Has American “Christianity” Basically Become Idolatry?

Wes  —  September 2, 2015
  • Sumo

It seems to me that what is commonly called “Christianity” in our culture is not only very dissimilar to biblical Christianity, but it actually seems more akin to idolatry than Christianity. I’m not talking about bowing down to a statue; I’m talking about some of the real heart issues behind idolatry. Here are some reasons why many of us may be more guilty of idolatry than we think…

Christianity Idolatry

God Has Become a Means to an End

An idolatrous god is simply a means to an end. The ancients would worship a fertility goddess in order to be fertile. They would make sacrifices to the god of war in order to have victory on the battlefield. They would try to please the god of the seas in order to ensure a safe voyage.

The God of the Bible, on the other hand, is not worshiped as a means to an end. God is to be worshiped because He Himself is the end; He is the object of our pursuit. We are told to seek Him in order that we might find Him (see Acts 17:27; Hebrews 11:6). Not in order that we might find all the physical things – or even eternal things – we want.

But many of us have turned God into a means to an end. We are worshiping Him and serving Him in order for Him to give us the things we want. And it isn’t just the “health and wealth” preachers who think this way. Even when talking about heaven, many use terms like, “That big fishin’ hole in the sky.” They worship God because they see Him as the One who can provide the stuff they want, now and for eternity.

But God is not just a gift giver, He Himself is the gift! If you are just seeking the things God can give you, and not God Himself, then you don’t understand the God of the Bible. If you don’t see that the greatest blessing of Christianity is reconciliation with God (see 2 Corinthians 5), then you really don’t understand the Gospel!

A Personal God Has Become a Personalized God

An idol is a man-made thing and the god it represents is also man-made. Therefore it can be personalized to whatever the idol-worshiper wants it to be. An idol is a personalized god.

The God of the Bible is a personal God, but He is NOT a personalized God. He is a personal God because He knows and loves us personally, knowing every hair on our heads (Matthew 10:30). And He is personal because He cannot be worshiped, served, or obeyed vicariously. In order to be a Christian, a person must personally believe in and follow Christ.

However, many in our culture have tried to personalize God, the way we personalize everything else in our culture. We want to have everything our way. We want to decide the color, shape, and size of everything in our life. We don’t want our things to match our neighbor’s things; we want our stuff to be personalized.

Likewise, we have tried to personalize our God. Statements like, “Well, I just don’t believe in a God like that” pass as legitimate theological arguments in our culture. It seems we actually think we can choose who God is.

Biblically, of course, that’s not how it works. God is God and we are not. He doesn’t need my permission, or your permission, to be who He is!

The Bible Has Become a Soothsayer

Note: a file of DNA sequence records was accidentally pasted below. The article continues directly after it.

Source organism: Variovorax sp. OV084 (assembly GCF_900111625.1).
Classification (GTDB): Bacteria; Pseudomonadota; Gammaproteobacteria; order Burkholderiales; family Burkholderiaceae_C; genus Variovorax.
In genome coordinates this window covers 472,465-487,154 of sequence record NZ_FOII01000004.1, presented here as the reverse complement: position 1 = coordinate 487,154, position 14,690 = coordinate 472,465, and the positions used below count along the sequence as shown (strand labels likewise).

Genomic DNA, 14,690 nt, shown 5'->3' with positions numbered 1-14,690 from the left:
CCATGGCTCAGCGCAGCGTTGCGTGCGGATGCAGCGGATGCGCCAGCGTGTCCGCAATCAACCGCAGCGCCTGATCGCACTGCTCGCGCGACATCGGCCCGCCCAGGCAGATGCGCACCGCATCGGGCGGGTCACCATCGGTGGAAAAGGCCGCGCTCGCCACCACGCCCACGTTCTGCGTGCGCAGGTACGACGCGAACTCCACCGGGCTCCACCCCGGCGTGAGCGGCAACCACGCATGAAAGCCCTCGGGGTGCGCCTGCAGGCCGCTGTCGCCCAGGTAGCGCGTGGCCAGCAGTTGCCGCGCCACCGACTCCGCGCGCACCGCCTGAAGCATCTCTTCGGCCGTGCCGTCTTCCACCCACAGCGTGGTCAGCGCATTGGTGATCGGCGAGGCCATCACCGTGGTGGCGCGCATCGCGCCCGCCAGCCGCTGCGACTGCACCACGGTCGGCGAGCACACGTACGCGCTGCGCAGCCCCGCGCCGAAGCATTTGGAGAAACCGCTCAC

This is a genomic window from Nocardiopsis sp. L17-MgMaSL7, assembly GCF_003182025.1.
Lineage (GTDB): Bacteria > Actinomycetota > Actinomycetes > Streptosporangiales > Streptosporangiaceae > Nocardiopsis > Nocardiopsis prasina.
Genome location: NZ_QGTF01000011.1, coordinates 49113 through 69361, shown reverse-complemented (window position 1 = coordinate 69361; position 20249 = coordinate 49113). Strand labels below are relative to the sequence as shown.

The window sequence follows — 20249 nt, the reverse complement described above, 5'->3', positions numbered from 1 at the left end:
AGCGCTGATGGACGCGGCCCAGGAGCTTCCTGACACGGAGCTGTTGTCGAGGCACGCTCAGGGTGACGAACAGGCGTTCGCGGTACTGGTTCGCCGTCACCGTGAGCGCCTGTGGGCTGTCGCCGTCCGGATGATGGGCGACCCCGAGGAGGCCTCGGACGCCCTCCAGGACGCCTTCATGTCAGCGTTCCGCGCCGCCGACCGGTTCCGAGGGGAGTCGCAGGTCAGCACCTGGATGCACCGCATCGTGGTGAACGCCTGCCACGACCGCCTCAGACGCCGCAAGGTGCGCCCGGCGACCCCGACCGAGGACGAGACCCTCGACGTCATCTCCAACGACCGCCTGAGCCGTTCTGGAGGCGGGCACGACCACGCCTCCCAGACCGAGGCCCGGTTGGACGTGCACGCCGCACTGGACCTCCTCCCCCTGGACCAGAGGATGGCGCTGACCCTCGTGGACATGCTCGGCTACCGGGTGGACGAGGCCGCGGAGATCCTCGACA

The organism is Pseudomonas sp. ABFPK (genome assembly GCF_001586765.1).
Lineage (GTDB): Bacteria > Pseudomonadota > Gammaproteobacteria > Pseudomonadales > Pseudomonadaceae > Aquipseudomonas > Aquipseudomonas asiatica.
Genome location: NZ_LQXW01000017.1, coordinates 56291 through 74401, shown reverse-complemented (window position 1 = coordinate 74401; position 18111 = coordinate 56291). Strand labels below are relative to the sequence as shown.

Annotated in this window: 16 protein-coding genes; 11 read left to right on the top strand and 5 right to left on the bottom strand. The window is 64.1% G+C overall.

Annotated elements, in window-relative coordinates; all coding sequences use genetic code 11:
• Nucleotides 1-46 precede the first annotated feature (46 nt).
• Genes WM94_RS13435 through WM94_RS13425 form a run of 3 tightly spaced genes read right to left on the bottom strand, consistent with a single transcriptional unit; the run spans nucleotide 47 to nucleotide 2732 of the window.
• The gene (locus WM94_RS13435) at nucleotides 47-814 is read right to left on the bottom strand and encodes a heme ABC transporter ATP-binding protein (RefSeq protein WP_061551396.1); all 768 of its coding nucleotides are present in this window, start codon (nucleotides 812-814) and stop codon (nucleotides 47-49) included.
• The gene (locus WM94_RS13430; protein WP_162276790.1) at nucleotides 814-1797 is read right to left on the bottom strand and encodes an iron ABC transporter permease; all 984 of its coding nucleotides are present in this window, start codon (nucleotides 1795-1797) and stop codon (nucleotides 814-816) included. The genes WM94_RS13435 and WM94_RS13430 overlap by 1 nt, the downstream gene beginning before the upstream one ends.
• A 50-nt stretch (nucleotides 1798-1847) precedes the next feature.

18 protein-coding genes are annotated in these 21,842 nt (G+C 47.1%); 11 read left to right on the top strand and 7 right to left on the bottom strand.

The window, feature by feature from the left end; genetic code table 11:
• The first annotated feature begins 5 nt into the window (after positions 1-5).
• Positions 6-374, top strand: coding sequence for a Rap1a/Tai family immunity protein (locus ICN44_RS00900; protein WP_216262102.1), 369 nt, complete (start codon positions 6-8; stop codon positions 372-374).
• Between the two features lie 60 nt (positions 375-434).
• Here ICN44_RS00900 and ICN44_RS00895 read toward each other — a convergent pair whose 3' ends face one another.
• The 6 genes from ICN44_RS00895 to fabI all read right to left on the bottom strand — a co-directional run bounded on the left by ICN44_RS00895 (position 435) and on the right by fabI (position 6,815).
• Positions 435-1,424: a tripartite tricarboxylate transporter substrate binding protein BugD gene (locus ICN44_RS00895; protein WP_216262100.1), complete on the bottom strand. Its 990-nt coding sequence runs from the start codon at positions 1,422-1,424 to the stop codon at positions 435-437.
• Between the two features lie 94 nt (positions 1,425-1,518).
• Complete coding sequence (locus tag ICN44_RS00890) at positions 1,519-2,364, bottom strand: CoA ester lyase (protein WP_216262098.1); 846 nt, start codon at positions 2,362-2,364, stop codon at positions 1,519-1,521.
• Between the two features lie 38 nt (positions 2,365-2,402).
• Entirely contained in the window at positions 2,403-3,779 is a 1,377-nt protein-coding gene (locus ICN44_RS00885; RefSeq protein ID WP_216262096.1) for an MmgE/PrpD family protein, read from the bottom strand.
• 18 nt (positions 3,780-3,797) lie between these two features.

A prophet or soothsayer of an idolatrous god can tell people whatever they want to hear. He can throw bones on the ground, read a palm, or gaze into a crystal ball and say, “The gods are pleased with you and they say you will have a bountiful harvest this season.”

There were certainly many false prophets like that in Old Testament times and the apostles warned there would even be false teachers who would wear the name of Christ:

“For the time is coming when people will not endure sound teaching, but having itching ears they will accumulate for themselves teachers to suit their own passions, and will turn away from listening to the truth and wander off into myths” (2 Timothy 4:3-4).

Not only do we have many false teachers today, but many of us actually do this to ourselves without realizing it. We open the Bible, pull a verse completely out of context, and act as if that verse is our “fortune cookie” for the day.

Consider the popular verse Jeremiah 29:11, “For I know the plans I have for you, declares the Lord, plans for welfare and not for evil, to give you a future and a hope.” We act like this is a promise to us, but the verse is actually talking to the Jewish people, letting them know that many of them would suffer and die in Babylonian captivity, but as a people God wasn’t done with them yet.

If we want to get to know the actual God of the Bible, His will for us, and His scheme of redemption, we can’t treat the Bible like a box of fortune cookies. But sadly, many don’t really want to know the God of the Bible; we just want the god we’ve created in our own minds to give us an inspirational quote of the day.

Conclusion

The bottom line is this, it is easy to create your own god without even realizing it. It’s even easy to call His name “Jesus.” But that doesn’t make what you’re doing Christianity.

Christianity is about discovering truth. It is about being brought into fellowship “with the Father and with his Son Jesus Christ” (1 John 1:3). It is about seeking Him and His will. It is about bringing glory to Him. It is about dying to self and living for Him – and with Him – for eternity.

That is Christianity.

I love you and God loves you,

Wes McAdams